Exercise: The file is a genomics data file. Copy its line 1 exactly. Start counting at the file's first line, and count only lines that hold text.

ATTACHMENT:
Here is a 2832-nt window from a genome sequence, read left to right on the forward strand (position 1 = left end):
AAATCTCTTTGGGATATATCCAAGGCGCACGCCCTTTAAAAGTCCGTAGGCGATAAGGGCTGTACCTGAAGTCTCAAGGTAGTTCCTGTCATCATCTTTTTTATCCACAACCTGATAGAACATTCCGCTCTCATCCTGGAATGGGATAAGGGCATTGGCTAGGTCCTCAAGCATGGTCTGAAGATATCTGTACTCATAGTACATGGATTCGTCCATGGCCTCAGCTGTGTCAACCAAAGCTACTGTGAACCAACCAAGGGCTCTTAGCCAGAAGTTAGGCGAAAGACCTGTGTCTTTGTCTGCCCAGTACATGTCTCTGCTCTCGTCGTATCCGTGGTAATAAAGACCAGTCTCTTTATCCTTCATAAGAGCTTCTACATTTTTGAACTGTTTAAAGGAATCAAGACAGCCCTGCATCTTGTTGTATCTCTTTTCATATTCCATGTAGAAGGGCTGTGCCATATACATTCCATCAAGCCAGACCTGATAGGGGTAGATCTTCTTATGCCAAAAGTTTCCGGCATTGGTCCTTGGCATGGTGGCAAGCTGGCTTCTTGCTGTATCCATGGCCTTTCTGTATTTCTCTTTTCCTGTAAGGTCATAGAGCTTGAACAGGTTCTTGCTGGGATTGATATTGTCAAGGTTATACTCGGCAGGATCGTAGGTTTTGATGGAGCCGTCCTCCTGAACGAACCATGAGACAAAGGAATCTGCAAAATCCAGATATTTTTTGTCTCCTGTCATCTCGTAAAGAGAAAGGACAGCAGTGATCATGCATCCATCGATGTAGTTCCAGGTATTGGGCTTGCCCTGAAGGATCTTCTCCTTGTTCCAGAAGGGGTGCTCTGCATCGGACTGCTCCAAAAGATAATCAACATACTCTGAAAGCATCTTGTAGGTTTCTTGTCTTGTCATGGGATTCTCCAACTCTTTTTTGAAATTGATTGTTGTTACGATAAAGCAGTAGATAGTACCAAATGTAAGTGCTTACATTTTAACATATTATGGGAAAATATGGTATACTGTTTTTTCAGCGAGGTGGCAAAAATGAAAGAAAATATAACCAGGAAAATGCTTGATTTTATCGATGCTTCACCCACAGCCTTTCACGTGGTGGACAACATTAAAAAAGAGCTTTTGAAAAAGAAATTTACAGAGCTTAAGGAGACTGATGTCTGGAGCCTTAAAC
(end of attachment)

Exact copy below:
Here is a 2832-nt window from a genome sequence, read left to right on the forward strand (position 1 = left end):